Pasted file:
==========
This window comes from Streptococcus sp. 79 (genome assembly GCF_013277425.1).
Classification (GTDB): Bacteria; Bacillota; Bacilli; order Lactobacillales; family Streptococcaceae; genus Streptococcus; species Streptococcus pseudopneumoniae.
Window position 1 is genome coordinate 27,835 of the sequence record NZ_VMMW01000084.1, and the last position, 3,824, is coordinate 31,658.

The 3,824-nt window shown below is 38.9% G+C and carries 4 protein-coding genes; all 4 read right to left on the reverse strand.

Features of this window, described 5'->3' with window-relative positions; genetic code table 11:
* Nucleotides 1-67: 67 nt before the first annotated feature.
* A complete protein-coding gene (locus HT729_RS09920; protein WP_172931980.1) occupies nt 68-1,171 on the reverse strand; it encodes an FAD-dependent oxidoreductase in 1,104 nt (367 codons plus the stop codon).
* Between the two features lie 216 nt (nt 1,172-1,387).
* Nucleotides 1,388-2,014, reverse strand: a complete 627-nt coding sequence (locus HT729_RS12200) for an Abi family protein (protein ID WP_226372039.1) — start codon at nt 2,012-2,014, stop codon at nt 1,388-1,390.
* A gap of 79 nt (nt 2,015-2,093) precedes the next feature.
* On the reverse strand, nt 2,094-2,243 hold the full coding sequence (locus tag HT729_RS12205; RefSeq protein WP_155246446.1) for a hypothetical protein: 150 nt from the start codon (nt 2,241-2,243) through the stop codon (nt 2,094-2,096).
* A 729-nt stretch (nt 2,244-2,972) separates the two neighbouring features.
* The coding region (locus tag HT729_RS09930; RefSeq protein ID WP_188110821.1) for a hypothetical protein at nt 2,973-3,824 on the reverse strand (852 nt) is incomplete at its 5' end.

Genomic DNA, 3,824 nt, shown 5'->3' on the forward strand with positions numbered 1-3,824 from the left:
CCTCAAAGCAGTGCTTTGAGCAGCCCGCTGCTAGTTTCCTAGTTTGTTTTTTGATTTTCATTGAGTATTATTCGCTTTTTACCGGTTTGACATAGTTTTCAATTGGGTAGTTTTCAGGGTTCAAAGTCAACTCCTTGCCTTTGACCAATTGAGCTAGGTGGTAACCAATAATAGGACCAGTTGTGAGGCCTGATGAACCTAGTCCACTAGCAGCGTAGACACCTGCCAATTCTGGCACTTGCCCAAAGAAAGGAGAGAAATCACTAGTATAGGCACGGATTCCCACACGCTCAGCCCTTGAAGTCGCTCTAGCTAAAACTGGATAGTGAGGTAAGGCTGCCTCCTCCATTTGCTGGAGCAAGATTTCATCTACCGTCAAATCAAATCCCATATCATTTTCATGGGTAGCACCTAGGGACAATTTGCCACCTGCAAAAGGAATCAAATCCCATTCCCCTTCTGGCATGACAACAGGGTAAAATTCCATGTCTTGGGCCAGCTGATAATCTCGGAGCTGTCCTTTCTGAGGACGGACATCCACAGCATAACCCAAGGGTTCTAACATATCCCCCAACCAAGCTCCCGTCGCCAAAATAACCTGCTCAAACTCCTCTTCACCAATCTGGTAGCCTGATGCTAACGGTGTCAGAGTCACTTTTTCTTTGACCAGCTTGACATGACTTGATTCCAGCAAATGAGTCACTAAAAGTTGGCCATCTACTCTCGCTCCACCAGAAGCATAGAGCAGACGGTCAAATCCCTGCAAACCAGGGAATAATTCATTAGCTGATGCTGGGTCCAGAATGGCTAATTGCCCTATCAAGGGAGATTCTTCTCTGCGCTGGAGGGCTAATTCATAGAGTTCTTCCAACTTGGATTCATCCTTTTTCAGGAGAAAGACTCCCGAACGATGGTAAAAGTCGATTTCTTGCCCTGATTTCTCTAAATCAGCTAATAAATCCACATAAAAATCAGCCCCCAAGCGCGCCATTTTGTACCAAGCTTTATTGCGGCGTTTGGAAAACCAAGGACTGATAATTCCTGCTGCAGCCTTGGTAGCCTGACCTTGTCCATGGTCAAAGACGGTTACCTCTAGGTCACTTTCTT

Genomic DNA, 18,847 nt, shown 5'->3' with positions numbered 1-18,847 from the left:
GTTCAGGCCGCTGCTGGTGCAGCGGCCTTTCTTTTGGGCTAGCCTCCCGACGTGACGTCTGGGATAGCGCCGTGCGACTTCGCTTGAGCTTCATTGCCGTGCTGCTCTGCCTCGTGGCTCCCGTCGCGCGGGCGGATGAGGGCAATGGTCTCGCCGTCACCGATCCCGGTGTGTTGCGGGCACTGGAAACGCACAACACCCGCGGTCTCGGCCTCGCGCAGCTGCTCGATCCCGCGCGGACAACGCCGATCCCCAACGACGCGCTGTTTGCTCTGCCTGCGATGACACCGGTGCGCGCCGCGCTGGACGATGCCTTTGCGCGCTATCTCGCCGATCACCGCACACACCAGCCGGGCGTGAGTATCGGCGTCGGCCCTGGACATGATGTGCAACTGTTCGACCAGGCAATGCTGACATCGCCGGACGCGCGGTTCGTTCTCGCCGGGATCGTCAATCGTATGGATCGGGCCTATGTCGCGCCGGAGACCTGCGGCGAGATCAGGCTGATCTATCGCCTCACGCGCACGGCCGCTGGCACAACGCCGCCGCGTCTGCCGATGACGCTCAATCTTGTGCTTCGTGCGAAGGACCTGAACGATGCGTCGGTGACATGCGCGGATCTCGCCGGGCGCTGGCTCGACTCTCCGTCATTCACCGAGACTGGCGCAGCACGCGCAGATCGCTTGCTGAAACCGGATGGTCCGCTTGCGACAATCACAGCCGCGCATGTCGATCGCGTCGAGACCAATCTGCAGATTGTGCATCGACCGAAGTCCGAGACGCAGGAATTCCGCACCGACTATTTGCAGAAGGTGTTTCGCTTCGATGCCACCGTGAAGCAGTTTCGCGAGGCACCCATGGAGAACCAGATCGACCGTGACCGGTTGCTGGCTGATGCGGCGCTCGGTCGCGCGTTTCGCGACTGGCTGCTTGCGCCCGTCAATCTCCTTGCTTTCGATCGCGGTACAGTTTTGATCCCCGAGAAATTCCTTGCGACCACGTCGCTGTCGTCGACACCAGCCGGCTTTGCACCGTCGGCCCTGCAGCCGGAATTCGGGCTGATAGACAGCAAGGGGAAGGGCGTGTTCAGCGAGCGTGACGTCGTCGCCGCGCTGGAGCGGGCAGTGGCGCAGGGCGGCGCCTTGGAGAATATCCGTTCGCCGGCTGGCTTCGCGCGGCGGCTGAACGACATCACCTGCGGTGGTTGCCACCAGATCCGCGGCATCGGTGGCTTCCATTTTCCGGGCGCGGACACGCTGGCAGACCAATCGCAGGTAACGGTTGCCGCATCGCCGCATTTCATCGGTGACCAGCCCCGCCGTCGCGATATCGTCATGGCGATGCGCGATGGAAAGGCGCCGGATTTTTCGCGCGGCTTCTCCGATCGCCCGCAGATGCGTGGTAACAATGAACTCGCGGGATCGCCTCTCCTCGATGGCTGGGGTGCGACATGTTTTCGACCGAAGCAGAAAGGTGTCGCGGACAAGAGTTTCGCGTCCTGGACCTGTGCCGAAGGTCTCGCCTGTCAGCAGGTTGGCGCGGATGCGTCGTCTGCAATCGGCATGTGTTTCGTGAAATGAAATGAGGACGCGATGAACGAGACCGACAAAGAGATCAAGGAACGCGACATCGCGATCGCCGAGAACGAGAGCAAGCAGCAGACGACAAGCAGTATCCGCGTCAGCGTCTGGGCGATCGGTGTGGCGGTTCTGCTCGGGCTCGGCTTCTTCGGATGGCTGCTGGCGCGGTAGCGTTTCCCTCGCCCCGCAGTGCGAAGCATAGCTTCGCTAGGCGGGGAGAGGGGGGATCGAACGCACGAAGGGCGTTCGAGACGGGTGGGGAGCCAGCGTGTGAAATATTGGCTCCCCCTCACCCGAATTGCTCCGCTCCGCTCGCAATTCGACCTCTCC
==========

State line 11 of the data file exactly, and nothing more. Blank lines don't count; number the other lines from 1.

* On the reverse strand, nt 2,094-2,243 hold the full coding sequence (locus tag HT729_RS12205; RefSeq protein WP_155246446.1) for a hypothetical protein: 150 nt from the start codon (nt 2,241-2,243) through the stop codon (nt 2,094-2,096).